The Uncertain Hour In "The Uncertain Hour" podcast, host Krissy Clark dives into one controversial topic each season to bust longstanding myths about our economy and shed light on opaque realities of the world we live in. Given that nothing is more uncertain than our present economic outlook due to COVID-19, the team is launching a new series of pop-up episodes to help listeners understand this moment. "A History of Now" explores the key economic themes that are impacting our lives in new ways due to COVID-19. From the history of quarantine to how we handle unemployment and the holes in our social safety net, the team unpacks complex topics to explain what's happening in this economy and how income and class will likely determine your fate. Clark and producer Caitlin Esch of the Marketplace Wealth & Poverty Desk make a dynamic, experienced reporting team. Clark is an award-winning senior correspondent who brings curiosity, playfulness and empathy to the task of making sense of fundamental shifts in the U.S. economy, including the widening gap between rich and poor, and what this means for economic mobility and the American dream. Esch has deep roots in public media; her stories have aired on NPR news, NPR's "Weekend All Things Considered," KQED, KCRW and KPCC. She has a master's degree in journalism from University of California, Berkeley, and a bachelor's in English literature from George Washington University. Find "The Uncertain Hour" wherever you get your podcasts.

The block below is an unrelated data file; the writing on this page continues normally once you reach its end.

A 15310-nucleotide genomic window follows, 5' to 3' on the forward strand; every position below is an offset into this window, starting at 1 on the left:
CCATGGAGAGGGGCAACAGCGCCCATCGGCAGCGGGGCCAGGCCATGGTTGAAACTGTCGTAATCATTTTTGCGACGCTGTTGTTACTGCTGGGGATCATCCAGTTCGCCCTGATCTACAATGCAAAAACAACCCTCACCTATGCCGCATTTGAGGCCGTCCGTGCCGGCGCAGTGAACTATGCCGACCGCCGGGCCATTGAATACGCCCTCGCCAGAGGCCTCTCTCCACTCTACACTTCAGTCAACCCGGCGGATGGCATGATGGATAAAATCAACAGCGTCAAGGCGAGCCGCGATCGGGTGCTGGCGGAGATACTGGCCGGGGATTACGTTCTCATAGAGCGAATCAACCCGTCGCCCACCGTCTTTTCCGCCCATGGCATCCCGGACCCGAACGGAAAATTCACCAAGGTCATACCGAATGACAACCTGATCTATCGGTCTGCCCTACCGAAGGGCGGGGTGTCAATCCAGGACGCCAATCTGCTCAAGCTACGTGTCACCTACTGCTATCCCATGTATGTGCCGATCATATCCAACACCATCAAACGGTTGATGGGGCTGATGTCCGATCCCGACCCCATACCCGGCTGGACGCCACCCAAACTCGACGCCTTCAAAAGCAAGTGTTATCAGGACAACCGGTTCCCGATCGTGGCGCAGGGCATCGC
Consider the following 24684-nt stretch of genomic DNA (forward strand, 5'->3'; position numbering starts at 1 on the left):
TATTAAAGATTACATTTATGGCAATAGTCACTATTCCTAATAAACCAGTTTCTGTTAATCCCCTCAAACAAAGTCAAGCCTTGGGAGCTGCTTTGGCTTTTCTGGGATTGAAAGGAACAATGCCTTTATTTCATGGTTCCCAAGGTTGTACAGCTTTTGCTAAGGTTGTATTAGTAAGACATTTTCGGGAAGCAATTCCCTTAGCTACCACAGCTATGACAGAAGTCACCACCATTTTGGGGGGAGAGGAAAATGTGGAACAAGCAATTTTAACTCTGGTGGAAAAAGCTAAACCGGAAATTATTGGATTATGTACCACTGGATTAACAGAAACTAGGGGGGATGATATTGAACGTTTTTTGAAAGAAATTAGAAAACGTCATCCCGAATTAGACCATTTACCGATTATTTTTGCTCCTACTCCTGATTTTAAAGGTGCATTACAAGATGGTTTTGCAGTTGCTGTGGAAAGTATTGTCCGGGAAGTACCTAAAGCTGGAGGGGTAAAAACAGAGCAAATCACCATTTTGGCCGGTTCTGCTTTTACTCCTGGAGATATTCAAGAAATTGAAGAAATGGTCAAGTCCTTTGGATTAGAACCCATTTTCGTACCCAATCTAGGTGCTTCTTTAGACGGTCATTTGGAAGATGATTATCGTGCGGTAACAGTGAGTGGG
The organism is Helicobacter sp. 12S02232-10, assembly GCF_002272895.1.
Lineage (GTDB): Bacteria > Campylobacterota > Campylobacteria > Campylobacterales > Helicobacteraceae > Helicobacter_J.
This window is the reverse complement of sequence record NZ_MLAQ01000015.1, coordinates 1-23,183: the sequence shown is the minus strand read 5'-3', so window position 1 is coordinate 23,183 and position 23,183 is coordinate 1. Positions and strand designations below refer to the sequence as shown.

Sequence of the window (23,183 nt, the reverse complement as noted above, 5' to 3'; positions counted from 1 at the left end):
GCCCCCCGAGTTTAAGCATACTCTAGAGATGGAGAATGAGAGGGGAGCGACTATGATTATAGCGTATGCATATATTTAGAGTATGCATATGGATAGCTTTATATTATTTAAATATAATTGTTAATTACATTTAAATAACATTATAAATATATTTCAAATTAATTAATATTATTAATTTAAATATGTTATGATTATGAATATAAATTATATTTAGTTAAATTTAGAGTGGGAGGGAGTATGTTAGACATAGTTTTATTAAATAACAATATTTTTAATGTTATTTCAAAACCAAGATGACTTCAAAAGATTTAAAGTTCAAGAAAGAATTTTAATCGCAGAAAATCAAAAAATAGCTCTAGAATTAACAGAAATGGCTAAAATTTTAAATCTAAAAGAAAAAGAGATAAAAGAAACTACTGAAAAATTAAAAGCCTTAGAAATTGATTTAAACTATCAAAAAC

The Uncertain Hour

The Uncertain Hour

From American Public Media